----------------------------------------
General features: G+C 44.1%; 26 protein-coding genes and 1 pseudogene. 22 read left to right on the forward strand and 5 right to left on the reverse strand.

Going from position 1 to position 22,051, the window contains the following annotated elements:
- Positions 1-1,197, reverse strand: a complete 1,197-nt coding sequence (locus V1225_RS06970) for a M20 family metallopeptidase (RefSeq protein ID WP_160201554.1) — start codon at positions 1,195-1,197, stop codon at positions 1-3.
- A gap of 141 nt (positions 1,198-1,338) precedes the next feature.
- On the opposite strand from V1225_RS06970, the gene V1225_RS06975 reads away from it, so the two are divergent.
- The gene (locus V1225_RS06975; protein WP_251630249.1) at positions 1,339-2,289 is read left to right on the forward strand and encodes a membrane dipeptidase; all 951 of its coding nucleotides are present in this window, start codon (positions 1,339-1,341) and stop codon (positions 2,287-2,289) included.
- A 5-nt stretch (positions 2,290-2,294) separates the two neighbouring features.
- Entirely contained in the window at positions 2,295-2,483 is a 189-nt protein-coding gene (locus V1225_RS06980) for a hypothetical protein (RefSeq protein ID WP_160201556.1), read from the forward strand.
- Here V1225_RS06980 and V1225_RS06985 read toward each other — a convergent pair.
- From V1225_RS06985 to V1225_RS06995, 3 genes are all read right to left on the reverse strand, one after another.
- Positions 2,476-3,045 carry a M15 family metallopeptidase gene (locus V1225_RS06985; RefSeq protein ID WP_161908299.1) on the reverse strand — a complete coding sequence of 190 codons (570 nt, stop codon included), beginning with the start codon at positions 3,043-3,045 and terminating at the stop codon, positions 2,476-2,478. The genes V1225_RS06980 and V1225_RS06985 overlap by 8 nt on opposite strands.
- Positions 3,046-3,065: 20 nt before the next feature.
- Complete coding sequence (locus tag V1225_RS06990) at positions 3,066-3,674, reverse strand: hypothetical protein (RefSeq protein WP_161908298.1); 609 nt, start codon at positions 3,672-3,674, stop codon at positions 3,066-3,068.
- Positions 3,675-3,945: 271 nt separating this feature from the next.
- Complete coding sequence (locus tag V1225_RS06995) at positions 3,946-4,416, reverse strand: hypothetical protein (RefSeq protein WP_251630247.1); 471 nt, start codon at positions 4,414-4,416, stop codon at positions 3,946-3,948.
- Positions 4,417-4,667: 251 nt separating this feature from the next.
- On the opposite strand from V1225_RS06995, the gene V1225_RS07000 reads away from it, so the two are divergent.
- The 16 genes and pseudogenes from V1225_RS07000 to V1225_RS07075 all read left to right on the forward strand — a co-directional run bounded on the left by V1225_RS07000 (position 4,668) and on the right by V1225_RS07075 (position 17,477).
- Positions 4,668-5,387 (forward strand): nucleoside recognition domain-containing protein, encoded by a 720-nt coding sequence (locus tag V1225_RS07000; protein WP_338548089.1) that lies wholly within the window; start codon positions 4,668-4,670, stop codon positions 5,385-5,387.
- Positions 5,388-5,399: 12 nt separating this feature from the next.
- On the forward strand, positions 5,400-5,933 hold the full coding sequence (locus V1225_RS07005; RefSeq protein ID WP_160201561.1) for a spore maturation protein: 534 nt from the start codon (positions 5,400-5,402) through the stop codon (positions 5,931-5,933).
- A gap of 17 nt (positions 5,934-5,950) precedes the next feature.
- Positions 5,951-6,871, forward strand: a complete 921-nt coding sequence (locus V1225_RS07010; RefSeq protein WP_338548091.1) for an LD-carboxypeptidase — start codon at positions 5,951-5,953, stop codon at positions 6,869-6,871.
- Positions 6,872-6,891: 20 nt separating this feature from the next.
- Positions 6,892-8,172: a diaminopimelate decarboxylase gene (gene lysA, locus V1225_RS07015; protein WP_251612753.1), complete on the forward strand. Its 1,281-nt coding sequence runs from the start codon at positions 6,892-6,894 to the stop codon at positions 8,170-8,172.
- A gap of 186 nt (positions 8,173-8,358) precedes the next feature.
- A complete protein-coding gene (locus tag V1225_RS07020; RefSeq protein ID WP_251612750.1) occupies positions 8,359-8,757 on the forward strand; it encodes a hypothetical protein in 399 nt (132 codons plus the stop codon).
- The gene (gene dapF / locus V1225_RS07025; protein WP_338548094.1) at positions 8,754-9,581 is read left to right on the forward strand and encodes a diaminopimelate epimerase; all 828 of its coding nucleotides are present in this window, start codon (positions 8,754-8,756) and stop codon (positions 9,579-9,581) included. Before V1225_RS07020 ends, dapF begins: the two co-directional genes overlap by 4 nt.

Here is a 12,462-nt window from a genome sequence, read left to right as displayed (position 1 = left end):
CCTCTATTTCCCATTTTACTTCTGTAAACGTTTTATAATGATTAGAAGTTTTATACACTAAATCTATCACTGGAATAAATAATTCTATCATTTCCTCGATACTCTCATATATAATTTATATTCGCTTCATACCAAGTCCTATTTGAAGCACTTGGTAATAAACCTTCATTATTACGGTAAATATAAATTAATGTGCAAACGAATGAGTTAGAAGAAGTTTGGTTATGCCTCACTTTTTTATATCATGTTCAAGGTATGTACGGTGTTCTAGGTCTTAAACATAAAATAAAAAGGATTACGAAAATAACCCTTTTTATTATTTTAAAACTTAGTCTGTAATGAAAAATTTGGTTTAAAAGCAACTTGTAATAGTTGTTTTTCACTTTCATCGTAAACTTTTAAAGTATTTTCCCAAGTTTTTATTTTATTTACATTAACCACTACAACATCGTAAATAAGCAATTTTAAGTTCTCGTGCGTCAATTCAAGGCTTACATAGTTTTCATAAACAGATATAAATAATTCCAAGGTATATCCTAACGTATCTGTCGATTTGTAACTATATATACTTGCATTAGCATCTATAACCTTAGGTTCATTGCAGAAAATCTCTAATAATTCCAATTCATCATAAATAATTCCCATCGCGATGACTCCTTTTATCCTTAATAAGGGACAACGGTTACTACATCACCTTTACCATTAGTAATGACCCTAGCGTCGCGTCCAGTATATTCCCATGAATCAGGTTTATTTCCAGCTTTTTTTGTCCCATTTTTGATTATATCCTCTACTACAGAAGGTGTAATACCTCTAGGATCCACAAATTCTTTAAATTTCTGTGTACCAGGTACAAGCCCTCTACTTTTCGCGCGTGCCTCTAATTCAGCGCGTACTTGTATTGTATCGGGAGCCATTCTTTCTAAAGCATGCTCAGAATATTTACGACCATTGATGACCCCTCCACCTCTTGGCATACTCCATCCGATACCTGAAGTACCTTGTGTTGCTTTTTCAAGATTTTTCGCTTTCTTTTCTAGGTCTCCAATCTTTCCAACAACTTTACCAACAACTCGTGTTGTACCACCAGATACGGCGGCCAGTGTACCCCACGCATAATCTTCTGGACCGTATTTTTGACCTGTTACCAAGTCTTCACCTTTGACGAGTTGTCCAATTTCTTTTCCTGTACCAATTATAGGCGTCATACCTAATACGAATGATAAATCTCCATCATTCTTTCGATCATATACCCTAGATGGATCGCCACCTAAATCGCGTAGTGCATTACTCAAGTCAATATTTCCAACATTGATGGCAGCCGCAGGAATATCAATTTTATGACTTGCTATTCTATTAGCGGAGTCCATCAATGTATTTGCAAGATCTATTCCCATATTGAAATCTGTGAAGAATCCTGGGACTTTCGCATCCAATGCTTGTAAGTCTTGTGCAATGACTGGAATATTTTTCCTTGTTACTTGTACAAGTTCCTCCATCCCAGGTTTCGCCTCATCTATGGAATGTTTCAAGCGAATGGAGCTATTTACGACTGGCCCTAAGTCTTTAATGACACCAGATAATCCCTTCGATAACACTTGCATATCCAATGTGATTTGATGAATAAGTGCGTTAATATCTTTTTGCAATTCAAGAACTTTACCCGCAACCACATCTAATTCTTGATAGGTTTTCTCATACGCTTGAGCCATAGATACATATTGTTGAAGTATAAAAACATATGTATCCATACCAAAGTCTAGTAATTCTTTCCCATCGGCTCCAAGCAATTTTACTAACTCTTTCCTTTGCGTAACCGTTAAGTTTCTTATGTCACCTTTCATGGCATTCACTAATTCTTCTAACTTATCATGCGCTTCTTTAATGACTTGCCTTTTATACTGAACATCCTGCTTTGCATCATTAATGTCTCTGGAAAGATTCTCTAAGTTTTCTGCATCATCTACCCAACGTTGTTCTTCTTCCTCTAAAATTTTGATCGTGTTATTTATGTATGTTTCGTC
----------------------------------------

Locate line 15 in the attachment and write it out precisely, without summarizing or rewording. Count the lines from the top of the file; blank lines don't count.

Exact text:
- Complete coding sequence (locus tag V1225_RS06995) at positions 3,946-4,416, reverse strand: hypothetical protein (RefSeq protein WP_251630247.1); 471 nt, start codon at positions 4,414-4,416, stop codon at positions 3,946-3,948.